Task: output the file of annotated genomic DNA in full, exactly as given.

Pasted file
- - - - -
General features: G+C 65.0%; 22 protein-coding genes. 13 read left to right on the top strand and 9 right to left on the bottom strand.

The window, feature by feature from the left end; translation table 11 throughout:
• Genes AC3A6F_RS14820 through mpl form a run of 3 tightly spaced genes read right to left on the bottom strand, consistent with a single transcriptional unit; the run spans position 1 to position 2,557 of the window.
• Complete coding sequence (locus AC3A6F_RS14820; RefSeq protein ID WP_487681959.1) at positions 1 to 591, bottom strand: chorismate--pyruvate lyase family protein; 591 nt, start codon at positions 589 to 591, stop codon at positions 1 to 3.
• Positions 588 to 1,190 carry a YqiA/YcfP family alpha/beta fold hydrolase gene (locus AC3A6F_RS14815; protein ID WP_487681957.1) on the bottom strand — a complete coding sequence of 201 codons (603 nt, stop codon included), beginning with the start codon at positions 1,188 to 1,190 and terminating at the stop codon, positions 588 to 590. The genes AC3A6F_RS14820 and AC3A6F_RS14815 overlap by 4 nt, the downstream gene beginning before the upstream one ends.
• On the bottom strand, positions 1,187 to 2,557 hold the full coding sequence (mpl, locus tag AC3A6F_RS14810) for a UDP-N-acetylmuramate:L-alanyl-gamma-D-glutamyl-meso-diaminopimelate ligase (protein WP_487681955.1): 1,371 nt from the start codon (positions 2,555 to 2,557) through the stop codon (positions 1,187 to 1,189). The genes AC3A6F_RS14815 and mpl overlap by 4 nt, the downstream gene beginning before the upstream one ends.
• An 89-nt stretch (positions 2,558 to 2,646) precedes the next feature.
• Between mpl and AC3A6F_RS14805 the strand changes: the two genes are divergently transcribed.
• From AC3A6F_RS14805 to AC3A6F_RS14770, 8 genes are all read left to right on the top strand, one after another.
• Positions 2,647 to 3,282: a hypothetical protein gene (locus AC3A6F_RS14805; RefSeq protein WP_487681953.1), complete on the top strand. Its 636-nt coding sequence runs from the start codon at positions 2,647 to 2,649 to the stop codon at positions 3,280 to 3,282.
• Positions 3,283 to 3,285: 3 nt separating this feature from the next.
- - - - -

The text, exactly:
General features: G+C 65.0%; 22 protein-coding genes. 13 read left to right on the top strand and 9 right to left on the bottom strand.

The window, feature by feature from the left end; translation table 11 throughout:
• Genes AC3A6F_RS14820 through mpl form a run of 3 tightly spaced genes read right to left on the bottom strand, consistent with a single transcriptional unit; the run spans position 1 to position 2,557 of the window.
• Complete coding sequence (locus AC3A6F_RS14820; RefSeq protein ID WP_487681959.1) at positions 1 to 591, bottom strand: chorismate--pyruvate lyase family protein; 591 nt, start codon at positions 589 to 591, stop codon at positions 1 to 3.
• Positions 588 to 1,190 carry a YqiA/YcfP family alpha/beta fold hydrolase gene (locus AC3A6F_RS14815; protein ID WP_487681957.1) on the bottom strand — a complete coding sequence of 201 codons (603 nt, stop codon included), beginning with the start codon at positions 1,188 to 1,190 and terminating at the stop codon, positions 588 to 590. The genes AC3A6F_RS14820 and AC3A6F_RS14815 overlap by 4 nt, the downstream gene beginning before the upstream one ends.
• On the bottom strand, positions 1,187 to 2,557 hold the full coding sequence (mpl, locus tag AC3A6F_RS14810) for a UDP-N-acetylmuramate:L-alanyl-gamma-D-glutamyl-meso-diaminopimelate ligase (protein WP_487681955.1): 1,371 nt from the start codon (positions 2,555 to 2,557) through the stop codon (positions 1,187 to 1,189). The genes AC3A6F_RS14815 and mpl overlap by 4 nt, the downstream gene beginning before the upstream one ends.
• An 89-nt stretch (positions 2,558 to 2,646) precedes the next feature.
• Between mpl and AC3A6F_RS14805 the strand changes: the two genes are divergently transcribed.
• From AC3A6F_RS14805 to AC3A6F_RS14770, 8 genes are all read left to right on the top strand, one after another.
• Positions 2,647 to 3,282: a hypothetical protein gene (locus AC3A6F_RS14805; RefSeq protein WP_487681953.1), complete on the top strand. Its 636-nt coding sequence runs from the start codon at positions 2,647 to 2,649 to the stop codon at positions 3,280 to 3,282.
• Positions 3,283 to 3,285: 3 nt separating this feature from the next.